When writing your research paper, you will (assuming a holistic approach to the process) find yourself making assertions about the state of the existing research. In order to both strengthen the validity of these claims and avoid any potentially-damaging accusations of plagiarism, it is vital that all outside sources are cited properly. Consistency across your referencing is key in academic writing. This article will delve into citing within text in Chicago style.
Definition: Chicago in-text citation
Chicago in-text citations are used whenever you refer to an external source, to help your readers understand the context.
There exist two options for Chicago in-text citation: the author-date style and the notes-bibliography style.
The former approach appends the author’s name, year of publication, and relevant page number(s) in parentheses, whilst the latter uses superscript numbers only adding more detail in the form of footnotes or endnotes:
Chicago in-text citation: Which style?
The two approaches to formatting a Chicago in-text citation are not worlds apart in terms of stylistic rules, nevertheless, it is important to understand the differences.
|Chicago in-text citation in author-date style||Chicago in-text citation in notes-bibliography style|
|• Includes minimal in-text reference to publication details.
• The information is enclosed in parentheses
|• Includes more information, e.g., individual pages
• Footnotes are collated together into a unified bibliography at the end
The Chicago in-text citation in notes-bibliography style is most commonly favored by subjects in the humanities, whilst scientific disciplines tend to lean towards the author-date method. Whichever route you opt to go for your Chicago in-text citation, it is vital to be as thorough as possible when referencing.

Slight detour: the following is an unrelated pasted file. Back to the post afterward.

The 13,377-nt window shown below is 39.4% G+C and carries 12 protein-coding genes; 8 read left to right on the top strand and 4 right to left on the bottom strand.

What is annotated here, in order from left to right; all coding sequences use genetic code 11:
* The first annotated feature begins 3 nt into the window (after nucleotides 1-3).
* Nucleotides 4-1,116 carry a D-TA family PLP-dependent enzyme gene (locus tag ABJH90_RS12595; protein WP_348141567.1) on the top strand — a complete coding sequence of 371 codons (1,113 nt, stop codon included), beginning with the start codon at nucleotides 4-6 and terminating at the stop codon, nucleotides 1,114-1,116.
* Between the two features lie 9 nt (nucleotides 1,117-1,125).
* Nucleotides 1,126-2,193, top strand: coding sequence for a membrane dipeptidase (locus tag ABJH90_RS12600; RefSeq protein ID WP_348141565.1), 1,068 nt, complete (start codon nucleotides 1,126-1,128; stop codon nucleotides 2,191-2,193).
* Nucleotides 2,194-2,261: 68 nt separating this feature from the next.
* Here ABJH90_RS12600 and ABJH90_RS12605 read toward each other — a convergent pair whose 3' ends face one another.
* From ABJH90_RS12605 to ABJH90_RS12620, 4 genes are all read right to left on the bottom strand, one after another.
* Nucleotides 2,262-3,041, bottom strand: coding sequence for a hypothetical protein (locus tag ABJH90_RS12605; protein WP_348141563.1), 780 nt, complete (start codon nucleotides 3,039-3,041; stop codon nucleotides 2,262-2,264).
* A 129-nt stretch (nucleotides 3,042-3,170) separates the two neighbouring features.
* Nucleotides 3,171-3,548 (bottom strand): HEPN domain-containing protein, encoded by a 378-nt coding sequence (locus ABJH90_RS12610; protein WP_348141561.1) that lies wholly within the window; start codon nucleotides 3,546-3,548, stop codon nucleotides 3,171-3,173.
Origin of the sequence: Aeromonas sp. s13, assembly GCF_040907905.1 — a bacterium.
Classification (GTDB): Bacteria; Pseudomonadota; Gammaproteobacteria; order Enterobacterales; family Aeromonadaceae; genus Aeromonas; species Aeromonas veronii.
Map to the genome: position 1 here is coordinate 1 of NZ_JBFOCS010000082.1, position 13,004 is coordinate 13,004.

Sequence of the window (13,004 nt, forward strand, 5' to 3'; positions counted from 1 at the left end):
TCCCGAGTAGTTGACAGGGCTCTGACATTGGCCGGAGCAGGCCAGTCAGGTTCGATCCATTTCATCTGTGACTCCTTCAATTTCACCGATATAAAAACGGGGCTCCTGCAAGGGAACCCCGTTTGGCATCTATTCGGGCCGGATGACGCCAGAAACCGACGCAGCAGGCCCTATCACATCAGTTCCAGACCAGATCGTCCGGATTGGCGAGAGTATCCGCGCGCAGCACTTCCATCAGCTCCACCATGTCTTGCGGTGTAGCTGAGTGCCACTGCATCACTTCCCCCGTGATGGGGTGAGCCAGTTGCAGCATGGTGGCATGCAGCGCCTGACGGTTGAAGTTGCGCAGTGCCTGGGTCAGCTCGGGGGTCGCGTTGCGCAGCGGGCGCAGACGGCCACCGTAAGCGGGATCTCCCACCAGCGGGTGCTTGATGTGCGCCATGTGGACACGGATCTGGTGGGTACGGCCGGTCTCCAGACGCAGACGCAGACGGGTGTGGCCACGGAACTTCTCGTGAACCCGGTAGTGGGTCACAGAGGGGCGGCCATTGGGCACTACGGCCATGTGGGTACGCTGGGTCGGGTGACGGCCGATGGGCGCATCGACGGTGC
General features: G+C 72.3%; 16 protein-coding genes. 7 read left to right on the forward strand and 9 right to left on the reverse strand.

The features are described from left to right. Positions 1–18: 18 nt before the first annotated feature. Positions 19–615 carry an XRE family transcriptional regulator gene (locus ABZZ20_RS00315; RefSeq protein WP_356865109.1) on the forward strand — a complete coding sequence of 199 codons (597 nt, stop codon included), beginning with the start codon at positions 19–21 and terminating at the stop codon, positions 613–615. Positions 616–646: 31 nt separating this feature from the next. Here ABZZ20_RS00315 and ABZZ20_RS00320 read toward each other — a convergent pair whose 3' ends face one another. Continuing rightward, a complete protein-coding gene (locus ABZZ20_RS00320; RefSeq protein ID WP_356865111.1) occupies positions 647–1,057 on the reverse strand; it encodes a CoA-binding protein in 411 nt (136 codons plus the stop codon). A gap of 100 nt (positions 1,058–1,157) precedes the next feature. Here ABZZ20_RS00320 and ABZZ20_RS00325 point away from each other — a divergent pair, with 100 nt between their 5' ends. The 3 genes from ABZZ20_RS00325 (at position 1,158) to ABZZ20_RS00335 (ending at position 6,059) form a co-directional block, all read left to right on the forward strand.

Chicago in-text citation: Author-date
This style is a parenthetical citation including the author’s name alongside the year of publication. You would also typically include the page number (or a page range) where your quoted material can be found:
There is little variation in formatting a Chicago in-text citation based on the type of source, though an explicit distinction should be drawn when referencing an entire chapter rather than a single page.
Although these details may seem scant on their own, when combined with the more maximal coverage of the appended reference list, they form a complete picture of source attribution for your paper that your readers can peruse at their convenience.
Note: If you have introduced the author’s name in the text, then it should be omitted from any parentheses relating to that reference when following Chicago in-text citation style.
Placement of the citations in the text
Although there are plenty of fairly stringent guidelines around Chicago in-text citation, the author-date style does afford a manner of compositional freedom depending on which part of the reference you are looking to emphasize. Hence, we can identify two distinct approaches of Chicago in-text citations:
If you’re not making a direct quotation, you may find that the assertions you are making are aggregated from multiple sources of existing research. In these cases, you should list all sources in a single set of parentheses, separated by a semicolon, as below:
Chicago in-text citation: Footnotes or endnotes
Chicago in-text citation to outside sources is limited to superscript text indicative of a footnote or endnote. These additional notes will then contain full bibliographic information for each source as shown in the following format: